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    “SEE NO EVIL 2″ (Screamfest Movie Review)

    In true horror sequel tradition, SEE NO EVIL 2 picks up just moments after the first’s finale. The crazed killer with a hellacious hook, Jacob Goodnight (Glenn ‘Kane’ Jacobs), has been skewered through the eye and thrown through a window. Scraping up the gory remains of him and his victims, the ambulance drivers make a rather gruesome delivery to the local morgue. This puts a real hitch in the birthday plans of coroner Amy (Danielle Harris), who’s forced to work the graveyard shift. But that doesn’t stop the celebration… Amy’s buddies bring cake and booze to the morgue and party like there’s no tomorrow. Which, of course, there isn’t when a certain surprise stiff shows up. 

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    “PARLOR” (Screamfest Movie Review)

    In this mostly miserable mash-up between MIAMI INK and HOSTEL, a group of drunk, horny teens living it up in Lithuania fall prey to a tattooed madman and his evil assistant. Pretty much anyone who’s seen a horror movie knows that an Eastern European Bloc party is not going to end well… and of course, that’s what we’re hoping for when the lights in the theater go down. But when it doesn’t start well, that’s trouble. 

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    “THE HOUSES OCTOBER BUILT” (Movie Review)

    From the title and the interview clips in the first few minutes, THE HOUSES OCTOBER BUILT appears to be framed by an inquiry into the creation of haunted attractions, and their relation to the human urge to scare and be scared. Then, up comes that oh-so-familiar text line: “The following footage was shot by five friends…”

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    “AMERICAN HORROR STORY: FREAK SHOW 401: Monsters Among Us” (Review)

    There isn’t much room for normality in FREAK SHOW. There’s never been any in AMERICAN HORROR STORY, at all. Three seasons of fluctuating between unending ghoulishness and spritely trash, the delicious wrong of this anthology series has seen a few constants: a roving, dizzying, dazzling camera; bad bitches as played by Jessica Lange; and a thematic through-line of being ostracized. In its fourth season, the second of which is fully period-set, co-creators Ryan Murphy and Brad Falchuk have dipped further back into an atmosphere of repression (1952), one that circles the free-flowing madhouse of a carnie sideshow full of freaks and outcasts and those unwelcome in ordinary society. It is perhaps AMERICAN HORROR STORY at its least subtle (that’s something!), and yet as season premiere “Monsters Among Us” unfolds, also its most focused. 

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    “LOST SOUL: THE DOOMED JOURNEY OF RICHARD STANLEY’S ISLAND OF DR. MOREAU” (Movie Review)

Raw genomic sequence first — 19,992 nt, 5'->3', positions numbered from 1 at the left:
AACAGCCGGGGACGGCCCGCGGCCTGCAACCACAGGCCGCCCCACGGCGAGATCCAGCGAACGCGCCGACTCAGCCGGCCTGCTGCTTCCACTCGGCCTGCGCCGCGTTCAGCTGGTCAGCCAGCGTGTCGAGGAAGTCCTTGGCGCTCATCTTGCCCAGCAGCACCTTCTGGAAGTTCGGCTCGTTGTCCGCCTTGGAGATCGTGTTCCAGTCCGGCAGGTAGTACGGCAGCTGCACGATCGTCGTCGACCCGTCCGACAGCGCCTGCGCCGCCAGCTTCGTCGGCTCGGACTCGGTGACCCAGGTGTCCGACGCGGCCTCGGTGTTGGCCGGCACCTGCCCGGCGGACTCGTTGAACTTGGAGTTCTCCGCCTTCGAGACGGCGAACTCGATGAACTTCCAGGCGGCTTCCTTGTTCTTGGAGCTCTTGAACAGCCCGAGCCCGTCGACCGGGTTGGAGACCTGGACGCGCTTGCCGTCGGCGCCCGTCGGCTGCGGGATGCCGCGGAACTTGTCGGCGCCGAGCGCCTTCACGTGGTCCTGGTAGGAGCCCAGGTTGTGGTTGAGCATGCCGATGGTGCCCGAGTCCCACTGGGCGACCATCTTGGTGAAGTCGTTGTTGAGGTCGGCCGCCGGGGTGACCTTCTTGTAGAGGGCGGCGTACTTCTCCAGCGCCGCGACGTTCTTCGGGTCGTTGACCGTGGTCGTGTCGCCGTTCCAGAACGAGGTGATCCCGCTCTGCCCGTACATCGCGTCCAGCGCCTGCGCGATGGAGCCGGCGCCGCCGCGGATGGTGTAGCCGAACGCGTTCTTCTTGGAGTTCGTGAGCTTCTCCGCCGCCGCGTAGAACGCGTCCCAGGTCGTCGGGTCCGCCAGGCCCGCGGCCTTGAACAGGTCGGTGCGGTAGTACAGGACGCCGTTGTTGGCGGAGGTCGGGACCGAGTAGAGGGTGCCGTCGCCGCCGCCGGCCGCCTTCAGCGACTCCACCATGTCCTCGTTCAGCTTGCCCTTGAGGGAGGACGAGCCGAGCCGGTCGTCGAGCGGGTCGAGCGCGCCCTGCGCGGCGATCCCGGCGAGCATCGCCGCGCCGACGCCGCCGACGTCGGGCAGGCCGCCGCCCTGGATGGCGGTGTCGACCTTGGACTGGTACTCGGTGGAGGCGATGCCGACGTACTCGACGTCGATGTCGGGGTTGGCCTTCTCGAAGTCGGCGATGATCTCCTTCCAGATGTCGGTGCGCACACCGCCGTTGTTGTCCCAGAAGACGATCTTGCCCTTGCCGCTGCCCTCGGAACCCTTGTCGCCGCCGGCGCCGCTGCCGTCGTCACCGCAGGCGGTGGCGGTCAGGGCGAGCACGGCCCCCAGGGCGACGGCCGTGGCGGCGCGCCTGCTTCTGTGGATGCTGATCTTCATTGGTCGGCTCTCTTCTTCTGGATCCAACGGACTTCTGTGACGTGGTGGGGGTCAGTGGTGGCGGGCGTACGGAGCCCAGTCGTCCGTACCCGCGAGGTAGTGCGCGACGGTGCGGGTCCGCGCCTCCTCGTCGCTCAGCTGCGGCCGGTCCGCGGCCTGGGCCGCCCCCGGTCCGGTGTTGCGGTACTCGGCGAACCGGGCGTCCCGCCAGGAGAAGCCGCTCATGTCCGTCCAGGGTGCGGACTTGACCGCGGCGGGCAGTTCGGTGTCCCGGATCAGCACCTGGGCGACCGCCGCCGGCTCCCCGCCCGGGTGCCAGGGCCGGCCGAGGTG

Riding high on the wave of unforeseen success created by his arty 1990 dystopian flick HARDWARE, Richard Stanley turned next to a passion project adaptation of H.G. Wells’ THE ISLAND OF DOCTOR MOREAU—which, after years of expending chutzpah and actualizing willpower, the South Africa-born writer-director somehow manages to get his provocative, imaginative take on the story green-lit by New Line with Marlon Brando installed in the lead role… 

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    “INNER DEMONS” (Film Review)

    It’s no surprise that indie horror has embraced found footage, considering the leeway given by the shooting style and low budgets. For every independent release, there also seems to be a new justification for the found footage element, often times presented as a gimmick to differentiate from the fan-repellent studio fare. Sometimes, that gimmick is precisely the reason why the film is so effective; not just in ingenuity but in execution as well. Such is the case for Seth Grossman’s INNER DEMONS, a found footage possession film that is a little familiar and a little goofy, but also genuinely engaging.

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    “HANNIBAL: SEASON TWO” (Blu-ray Review)

    Despite ratings that pale to those of THE WALKING DEAD, there’s little doubt that Bryan Fuller’s HANNIBAL is more fun than any horror show currently on television. By existing in its own universe and playing by its own logic, HANNIBAL is able to deliver excellent drama, tremendous performances and some of the most shocking gore ever presented on network television. Beyond that, HANNIBAL is a show of utter confidence; often delving into the surreal and perturbed, the show trusts it’s audience to go along for the journey no matter what weird direction they may be taken.

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    Joe Dante’s “THE BURBS” (Arrow Blu Review)

    Joe Dante hit the cultural zeitgeist hard with GREMLINS, delivering a knowing horror comedy for kids at the peak of an era in which children were swallowing up genre VHS rentals at a record pace. The film was such a hit that it afforded Dante about a decade of Hollywood freedom to make strange, self-conscious, genre-bending comedies like THE EXPLORERS, INNERSPACE, MATINEE and GREMLINS 2: THE NEW BATCH. None of them were particularly successful as Dante’s sensibility was always too dark, sardonic, and knowing for massive crossover success beyond that inexplicable Christmas monster movie hit. However, the man’s entire canon from the period has gone on to become cult classics and one in particular seems to only grow in popularity.

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